Tuesday, December 11, 2012

Walking With Wolves - 2

Beautiful. Magnificent.

Just two of the words Kate and I uttered often as we observed the wolves at the California Wolf Center near Julian, CA. There were times that we just watched these handsome animals as Chelsea Davis, Animal Care and Facilities Manager of the Center, described their behavior. Four of the five Alaskan wolves in this enclosure are shown here.
The wolves soon accepted us as part of the Wednesday morning routine and paid little attention to us or the clicking of the shutters as we took over 400 photos during the two-hour visit.

We asked a few questions, but it was Chelsea, who in an easy comfortable manner, passed along story after story about the wolves.

In one story, Chelsea told us about one of the wolves having to be placed on a "no meat" diet. Instead of meat, kibbles were placed in a pan in a separate eating area for this wolf. To make the kibbles a bit more appealing, the staff added some chicken broth to the dry food.
Well, it seemed kibbles were not a hit, but the wolf figured out a plan to get some meat into her diet.
Over a period of days, the following plan developed: She emptied the kibbles bowl on the ground and then, from a distance, watched a group of ravens begin eating the kibbles. The routine continued until a number of ravens would gather to eat the kibbles.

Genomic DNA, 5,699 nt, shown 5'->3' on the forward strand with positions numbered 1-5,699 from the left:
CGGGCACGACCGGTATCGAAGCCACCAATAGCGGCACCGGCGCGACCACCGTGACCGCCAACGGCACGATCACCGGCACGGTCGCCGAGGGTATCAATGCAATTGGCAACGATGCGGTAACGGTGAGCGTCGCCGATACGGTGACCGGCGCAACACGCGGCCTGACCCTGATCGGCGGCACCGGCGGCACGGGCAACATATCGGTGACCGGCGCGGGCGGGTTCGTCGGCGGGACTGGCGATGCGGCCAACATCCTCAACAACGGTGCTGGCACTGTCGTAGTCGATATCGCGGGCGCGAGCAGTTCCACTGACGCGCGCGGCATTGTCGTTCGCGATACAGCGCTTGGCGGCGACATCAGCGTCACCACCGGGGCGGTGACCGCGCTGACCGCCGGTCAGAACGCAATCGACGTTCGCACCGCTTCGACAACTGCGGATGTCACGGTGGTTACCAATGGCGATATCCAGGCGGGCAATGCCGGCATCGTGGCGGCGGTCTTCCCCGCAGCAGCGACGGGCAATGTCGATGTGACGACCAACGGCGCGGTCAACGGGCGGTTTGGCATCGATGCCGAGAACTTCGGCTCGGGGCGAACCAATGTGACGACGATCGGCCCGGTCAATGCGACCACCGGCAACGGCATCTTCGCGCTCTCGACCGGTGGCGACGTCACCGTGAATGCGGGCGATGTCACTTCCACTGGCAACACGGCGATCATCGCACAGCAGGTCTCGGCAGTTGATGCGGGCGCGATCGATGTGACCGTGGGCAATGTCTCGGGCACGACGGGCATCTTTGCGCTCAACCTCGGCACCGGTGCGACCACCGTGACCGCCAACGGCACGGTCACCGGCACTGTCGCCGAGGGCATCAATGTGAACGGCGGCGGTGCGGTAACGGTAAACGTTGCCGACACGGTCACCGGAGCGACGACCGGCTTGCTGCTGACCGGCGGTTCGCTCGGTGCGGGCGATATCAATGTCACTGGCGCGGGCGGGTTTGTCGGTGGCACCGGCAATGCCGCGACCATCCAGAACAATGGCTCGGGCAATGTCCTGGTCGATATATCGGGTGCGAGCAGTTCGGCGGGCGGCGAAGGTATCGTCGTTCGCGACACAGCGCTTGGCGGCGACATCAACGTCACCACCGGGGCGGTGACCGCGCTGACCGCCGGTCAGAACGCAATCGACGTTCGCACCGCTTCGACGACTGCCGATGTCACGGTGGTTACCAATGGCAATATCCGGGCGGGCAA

The staff thought the wolf was eating the kibbles, but did notice that the wolf did not seem to be gaining weight.
When they decided to watch the wolf after the wolf's food was put out, they observed the wolf tip over the bowl filled with kibbles and then leave the area to watch what would happen to the kibbles.
What the staff saw was that the wolf waited for several ravens to gather and then ever so slowly rose just enough to spring into the area and capture a raven, thus getting some meat into its diet.
Now when the ravens learned not to gather there to eat kibbles, the wolf learned to grab a few mouthfuls of kibbles and move them to a different location.
When the ravens found the food in the new location and once again gathered to eat there, the wolf again killed one of the ravens.
Chelsea passed along other examples of the relationship between ravens and wolves. The wolves would learn that when they saw ravens circling in the air, food was probably below.

If ravens came upon a frozen carcass, they would search for a pack of wolves and then annoy them by flying close enough to peck them. The wolves would then follow the ravens to the game, whereupon the wolves would break the frozen surface of the carcass, which the ravens could not do, exposing food for both themselves and the ravens.
The wolves were in their full winter coat on the day we had signed up for the Photography Tour.

So, the striking coats were now gorgeous.

By the end of the second hour, we were wondering about wolves in the wild making a comback from endangered status.

So, it was quite a jolt to learn (from our friend Mary) that one of the most famous wolves in Yellowstone National Park was shot and killed (legally) by hunters over the weekend. Known as "'06 Female," the alpha female of a pack in Yellowstone’s northeastern Lamar Valley was called a “rock star” by wolf watchers for her strength, hunting skill, and devotion to her pups.

(Follow the story of the successful re-introduction of wolves into Yellowstone National Park at www.yellowstonenationalpark.com/wolves).

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